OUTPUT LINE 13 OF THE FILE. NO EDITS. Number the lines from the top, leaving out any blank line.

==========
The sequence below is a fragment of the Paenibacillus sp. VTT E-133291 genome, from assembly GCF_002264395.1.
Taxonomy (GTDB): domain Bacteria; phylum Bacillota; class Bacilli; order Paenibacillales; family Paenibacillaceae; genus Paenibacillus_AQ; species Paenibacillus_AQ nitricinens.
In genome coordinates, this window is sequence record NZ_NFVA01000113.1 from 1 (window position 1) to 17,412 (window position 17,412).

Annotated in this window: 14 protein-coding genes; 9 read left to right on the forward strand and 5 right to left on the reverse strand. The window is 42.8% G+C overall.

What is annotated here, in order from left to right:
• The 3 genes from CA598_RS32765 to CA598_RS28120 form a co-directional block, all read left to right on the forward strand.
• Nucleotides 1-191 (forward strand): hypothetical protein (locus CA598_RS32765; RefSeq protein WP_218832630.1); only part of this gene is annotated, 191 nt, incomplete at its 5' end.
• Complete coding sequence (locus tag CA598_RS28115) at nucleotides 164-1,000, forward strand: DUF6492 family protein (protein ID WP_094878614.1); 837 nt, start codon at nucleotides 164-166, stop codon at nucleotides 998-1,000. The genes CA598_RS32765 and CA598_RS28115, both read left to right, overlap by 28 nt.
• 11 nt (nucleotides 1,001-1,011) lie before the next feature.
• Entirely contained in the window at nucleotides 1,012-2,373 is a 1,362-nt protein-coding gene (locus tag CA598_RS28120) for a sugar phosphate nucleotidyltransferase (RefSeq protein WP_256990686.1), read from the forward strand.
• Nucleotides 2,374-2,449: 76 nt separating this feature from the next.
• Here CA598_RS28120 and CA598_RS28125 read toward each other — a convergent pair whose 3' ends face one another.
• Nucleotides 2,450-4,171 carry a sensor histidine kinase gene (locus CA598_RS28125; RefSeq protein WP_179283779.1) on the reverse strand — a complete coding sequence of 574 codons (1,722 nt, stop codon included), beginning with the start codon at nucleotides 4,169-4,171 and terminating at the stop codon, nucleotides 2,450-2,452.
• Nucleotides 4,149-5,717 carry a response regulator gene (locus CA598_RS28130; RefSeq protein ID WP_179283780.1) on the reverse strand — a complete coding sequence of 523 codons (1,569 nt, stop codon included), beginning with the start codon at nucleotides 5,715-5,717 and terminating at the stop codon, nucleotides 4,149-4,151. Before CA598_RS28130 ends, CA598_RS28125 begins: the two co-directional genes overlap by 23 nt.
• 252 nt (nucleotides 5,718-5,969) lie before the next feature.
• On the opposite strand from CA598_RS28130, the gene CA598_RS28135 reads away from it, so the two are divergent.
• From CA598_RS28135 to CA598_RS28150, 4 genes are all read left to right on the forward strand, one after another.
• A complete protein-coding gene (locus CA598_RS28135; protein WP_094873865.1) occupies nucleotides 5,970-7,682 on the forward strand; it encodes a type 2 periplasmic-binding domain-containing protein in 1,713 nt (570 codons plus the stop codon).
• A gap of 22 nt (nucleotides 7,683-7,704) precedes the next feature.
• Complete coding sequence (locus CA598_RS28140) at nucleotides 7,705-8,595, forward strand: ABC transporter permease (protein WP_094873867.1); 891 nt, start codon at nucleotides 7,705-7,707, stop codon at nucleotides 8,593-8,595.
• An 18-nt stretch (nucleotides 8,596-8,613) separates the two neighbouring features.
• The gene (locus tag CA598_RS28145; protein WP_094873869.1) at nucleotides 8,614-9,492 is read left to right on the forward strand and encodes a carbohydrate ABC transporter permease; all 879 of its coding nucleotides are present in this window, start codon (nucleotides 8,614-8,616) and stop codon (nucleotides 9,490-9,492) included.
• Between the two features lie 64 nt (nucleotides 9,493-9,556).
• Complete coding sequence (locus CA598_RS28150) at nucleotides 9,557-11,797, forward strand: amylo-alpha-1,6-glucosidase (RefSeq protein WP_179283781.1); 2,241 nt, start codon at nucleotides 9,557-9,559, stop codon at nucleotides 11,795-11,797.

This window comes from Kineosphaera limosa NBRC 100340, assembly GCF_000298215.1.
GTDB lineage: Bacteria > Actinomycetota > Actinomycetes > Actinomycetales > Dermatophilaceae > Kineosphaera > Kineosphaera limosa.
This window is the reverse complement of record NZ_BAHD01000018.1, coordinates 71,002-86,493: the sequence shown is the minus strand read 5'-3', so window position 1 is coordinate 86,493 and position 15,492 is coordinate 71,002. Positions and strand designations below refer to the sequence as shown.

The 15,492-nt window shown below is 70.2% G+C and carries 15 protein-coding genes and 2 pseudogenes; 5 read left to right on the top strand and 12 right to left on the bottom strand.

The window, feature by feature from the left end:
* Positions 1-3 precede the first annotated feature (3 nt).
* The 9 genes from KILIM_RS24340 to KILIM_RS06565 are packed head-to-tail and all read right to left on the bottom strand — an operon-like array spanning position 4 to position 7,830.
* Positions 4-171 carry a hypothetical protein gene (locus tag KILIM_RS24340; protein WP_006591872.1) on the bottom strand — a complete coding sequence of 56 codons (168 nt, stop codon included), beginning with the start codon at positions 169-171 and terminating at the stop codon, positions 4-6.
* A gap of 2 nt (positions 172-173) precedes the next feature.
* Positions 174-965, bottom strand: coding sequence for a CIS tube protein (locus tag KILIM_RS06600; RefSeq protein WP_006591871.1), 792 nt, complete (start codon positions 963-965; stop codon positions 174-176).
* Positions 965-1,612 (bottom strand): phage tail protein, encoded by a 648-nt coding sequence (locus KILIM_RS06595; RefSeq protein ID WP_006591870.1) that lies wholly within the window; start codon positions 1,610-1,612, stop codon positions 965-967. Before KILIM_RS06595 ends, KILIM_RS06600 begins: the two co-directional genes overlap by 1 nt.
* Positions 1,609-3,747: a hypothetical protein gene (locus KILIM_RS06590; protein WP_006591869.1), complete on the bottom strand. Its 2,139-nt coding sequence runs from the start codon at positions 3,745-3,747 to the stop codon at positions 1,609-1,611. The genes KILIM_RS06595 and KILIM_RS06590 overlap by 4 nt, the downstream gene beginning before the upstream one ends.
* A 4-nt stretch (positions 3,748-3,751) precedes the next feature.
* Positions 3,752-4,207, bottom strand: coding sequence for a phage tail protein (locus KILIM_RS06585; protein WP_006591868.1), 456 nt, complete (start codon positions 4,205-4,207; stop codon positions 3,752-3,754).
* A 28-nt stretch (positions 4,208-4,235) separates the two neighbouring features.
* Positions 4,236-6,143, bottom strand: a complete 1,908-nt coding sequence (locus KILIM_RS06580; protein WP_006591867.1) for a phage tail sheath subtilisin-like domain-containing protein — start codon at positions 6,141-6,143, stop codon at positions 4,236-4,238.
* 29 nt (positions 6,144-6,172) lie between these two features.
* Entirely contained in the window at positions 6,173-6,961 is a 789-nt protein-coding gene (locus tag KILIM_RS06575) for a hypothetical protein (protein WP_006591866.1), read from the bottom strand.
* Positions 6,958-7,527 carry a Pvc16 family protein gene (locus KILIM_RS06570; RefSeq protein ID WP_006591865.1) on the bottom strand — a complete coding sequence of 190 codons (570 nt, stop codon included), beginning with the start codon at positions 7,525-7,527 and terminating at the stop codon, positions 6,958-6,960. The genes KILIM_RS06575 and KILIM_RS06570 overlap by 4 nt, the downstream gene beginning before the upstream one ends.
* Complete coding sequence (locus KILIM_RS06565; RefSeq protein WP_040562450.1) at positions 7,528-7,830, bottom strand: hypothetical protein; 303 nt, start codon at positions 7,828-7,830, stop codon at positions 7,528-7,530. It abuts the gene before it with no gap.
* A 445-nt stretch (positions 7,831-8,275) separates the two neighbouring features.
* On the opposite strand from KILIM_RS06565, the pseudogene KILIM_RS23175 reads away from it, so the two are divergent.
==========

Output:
• Nucleotides 2,450-4,171 carry a sensor histidine kinase gene (locus CA598_RS28125; RefSeq protein WP_179283779.1) on the reverse strand — a complete coding sequence of 574 codons (1,722 nt, stop codon included), beginning with the start codon at nucleotides 4,169-4,171 and terminating at the stop codon, nucleotides 2,450-2,452.